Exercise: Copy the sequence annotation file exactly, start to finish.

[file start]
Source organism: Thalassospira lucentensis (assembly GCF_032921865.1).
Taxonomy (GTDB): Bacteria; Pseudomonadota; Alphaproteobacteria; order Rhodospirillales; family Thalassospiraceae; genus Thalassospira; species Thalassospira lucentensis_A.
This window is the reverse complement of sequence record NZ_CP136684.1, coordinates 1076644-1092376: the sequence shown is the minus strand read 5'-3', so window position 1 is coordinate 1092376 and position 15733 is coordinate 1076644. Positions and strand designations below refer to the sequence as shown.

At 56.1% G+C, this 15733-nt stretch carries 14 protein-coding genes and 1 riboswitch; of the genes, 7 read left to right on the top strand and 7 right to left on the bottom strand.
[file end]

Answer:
Source organism: Thalassospira lucentensis (assembly GCF_032921865.1).
Taxonomy (GTDB): Bacteria; Pseudomonadota; Alphaproteobacteria; order Rhodospirillales; family Thalassospiraceae; genus Thalassospira; species Thalassospira lucentensis_A.
This window is the reverse complement of sequence record NZ_CP136684.1, coordinates 1076644-1092376: the sequence shown is the minus strand read 5'-3', so window position 1 is coordinate 1092376 and position 15733 is coordinate 1076644. Positions and strand designations below refer to the sequence as shown.

At 56.1% G+C, this 15733-nt stretch carries 14 protein-coding genes and 1 riboswitch; of the genes, 7 read left to right on the top strand and 7 right to left on the bottom strand.